0April 10, 2008 at 2:38 pm #170949All valid points, and I have done the following.
We already have the customers ‘spec’ ie, they give us their target days sales outstanding. So, a defect is effectively any invoice that is paid after the target dso.
I am going to keep the project Y as median number of days invoices are overdue but use the percentage of customers whose dso is over their target dso as a secondary metric. Thoughts? (I know that matching the process to the customer specifications should be the project Y but it would require a significant change in the process to achieve this.)
I will look at both the mean and median, but like I said I expect the data to be way skewed to the right.
0April 10, 2008 at 9:49 pm #170983
Outlier, MDSBParticipant@Outlier,MDSB Include @Outlier,MDSB in your post and this person will
be notified via email.UKSS,
Thanks for the clarification on what your customer expects. That adds a lot to the conversation.
My personal opinion is that you should try to make your primary metric more closely align with your customer’s expectations about the process. You could actually use the median DSO as your primary metric, AND actually achieve the goals of your project (whatever they turn out to be) and still have your customer mad that there is a problem with late invoices. That is especially a risk when you choose a “center point” metric when your customer is more concerned about a “maximum allowable” metric. You’re measuring from the middle while your customer is worried about the edges.
I would talk to the customer with the approach that no process is perfect and there are bound to be occasional delays, what is the maximum percentage late they would be willing to live with? Say that it is 3% late (97% on time), then measure the current ontime delivery of the process and go from there.
I have seen this a lot in contract language with suppliers at my company where the metric is written, “4 hour average response rate” when what we, the customer really want is, “No more than 4 hour response rate.” The supplier can average 4 hours as their response rate and comply perfectly with the metric, but in reality what it means is that about half of their calls take longer than 4 hours! To the customer it looks like a complete disaster.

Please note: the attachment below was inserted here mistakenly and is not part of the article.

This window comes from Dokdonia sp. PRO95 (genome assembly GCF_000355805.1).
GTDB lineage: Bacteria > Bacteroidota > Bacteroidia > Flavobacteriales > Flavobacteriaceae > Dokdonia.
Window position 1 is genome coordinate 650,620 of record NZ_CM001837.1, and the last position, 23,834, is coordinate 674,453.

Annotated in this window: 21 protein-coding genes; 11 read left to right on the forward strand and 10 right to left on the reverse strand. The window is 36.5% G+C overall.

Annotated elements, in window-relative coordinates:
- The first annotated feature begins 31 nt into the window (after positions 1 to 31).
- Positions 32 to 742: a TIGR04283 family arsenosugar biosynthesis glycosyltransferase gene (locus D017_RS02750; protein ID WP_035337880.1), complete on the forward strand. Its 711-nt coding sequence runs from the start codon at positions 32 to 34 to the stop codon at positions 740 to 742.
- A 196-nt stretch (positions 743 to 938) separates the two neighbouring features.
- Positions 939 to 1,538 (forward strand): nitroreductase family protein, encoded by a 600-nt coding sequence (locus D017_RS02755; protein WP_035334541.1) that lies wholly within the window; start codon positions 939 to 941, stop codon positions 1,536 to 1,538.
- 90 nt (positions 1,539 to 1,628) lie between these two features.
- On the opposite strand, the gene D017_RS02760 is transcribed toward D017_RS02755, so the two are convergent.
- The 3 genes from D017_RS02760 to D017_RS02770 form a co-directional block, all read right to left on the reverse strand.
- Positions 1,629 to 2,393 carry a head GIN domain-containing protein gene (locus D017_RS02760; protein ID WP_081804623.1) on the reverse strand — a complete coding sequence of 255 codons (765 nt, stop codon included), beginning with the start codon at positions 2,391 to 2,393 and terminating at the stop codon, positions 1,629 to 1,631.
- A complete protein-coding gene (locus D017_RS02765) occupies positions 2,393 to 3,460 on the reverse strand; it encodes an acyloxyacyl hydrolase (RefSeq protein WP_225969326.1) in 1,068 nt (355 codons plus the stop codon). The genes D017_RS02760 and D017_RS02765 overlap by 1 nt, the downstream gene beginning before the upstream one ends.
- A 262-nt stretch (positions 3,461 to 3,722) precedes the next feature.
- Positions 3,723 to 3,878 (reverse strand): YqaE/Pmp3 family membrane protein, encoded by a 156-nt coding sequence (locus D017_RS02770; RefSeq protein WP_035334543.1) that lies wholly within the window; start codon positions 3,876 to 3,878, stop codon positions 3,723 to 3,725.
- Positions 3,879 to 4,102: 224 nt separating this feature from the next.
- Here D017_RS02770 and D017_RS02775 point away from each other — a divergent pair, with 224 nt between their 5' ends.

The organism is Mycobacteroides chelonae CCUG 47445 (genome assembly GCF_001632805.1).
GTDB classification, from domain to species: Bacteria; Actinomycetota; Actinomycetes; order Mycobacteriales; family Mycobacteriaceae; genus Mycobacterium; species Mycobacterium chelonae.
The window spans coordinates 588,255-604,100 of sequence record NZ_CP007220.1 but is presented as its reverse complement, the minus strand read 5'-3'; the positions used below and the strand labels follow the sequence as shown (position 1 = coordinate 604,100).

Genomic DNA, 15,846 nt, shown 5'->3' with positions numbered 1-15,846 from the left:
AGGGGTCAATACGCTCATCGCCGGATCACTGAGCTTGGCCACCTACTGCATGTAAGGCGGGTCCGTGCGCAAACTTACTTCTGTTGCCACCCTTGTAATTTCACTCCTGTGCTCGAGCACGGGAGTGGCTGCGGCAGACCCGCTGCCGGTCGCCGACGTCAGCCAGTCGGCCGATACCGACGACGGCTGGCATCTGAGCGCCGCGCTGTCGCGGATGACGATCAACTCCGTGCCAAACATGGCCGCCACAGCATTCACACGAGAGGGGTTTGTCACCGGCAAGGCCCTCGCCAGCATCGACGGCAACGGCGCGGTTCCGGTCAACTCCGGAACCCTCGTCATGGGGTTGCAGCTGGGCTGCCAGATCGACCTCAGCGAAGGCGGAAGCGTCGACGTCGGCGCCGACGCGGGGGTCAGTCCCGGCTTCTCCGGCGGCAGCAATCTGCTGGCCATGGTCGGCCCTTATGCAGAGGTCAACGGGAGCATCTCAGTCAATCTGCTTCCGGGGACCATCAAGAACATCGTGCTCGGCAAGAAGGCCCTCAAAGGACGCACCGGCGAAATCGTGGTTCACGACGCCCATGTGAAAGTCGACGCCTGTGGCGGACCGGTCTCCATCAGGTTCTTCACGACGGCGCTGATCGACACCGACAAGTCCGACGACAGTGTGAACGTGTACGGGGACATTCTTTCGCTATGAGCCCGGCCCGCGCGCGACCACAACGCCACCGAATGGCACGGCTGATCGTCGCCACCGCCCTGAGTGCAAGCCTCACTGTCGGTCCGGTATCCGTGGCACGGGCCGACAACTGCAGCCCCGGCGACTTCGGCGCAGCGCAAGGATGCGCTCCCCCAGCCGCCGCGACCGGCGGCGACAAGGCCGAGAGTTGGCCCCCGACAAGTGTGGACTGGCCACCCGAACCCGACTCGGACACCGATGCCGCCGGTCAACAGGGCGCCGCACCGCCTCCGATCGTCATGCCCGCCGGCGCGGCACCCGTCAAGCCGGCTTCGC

Measure the way your customer measures. You can probably still get a lot of data from the process about median days overdue etc that will give you a very good understanding about the process and how it behaves. But make sure the customer can feel the improvements that you eventually make and can see them in a metric that makes sense to them.0April 10, 2008 at 10:09 pm #170984Since this is a naturally positively skewed distribution, there is more more opportunity for improvement using the median. You may only have 10% of your data below the mean, but at the same time you’ll always have 50% of the data below the median. It is also easier to monitor the true level of the improvement using the median.
0April 11, 2008 at 7:27 am #170999Thanks Outlier.
Whilst I take your point in regards to aligning the project Y to our customers expectations and I agree that it is the idea measure, it is not feasible to use it as my primary metric for this project as we have over 128,000 customers all with varied target dso and limited management information and systems that allow us proactively collect based on target dso.
By reducing the median I will be able to decrease the pain for some customers. I will use the span as a measure and look at getting some VOC data on maximum dso to use that as a metric too.
0April 17, 2008 at 1:49 pm #171273Two thoughts…………..It is what it is and, if the mean distribution is skewed, consider using a trimmed mean.
0April 17, 2008 at 6:25 pm #171283Not sure DSO is the proper measurment at the customer level. (DSO = Ending AR Balance / Credit Sales * Days in Period) and is generally used to measure the overall recievable process. May want to look at Average Days to Pay (or Median) for the overall process and then ADP for individual customers to drill down to the worst offenders. While ADP can be related to DSO it is not always related.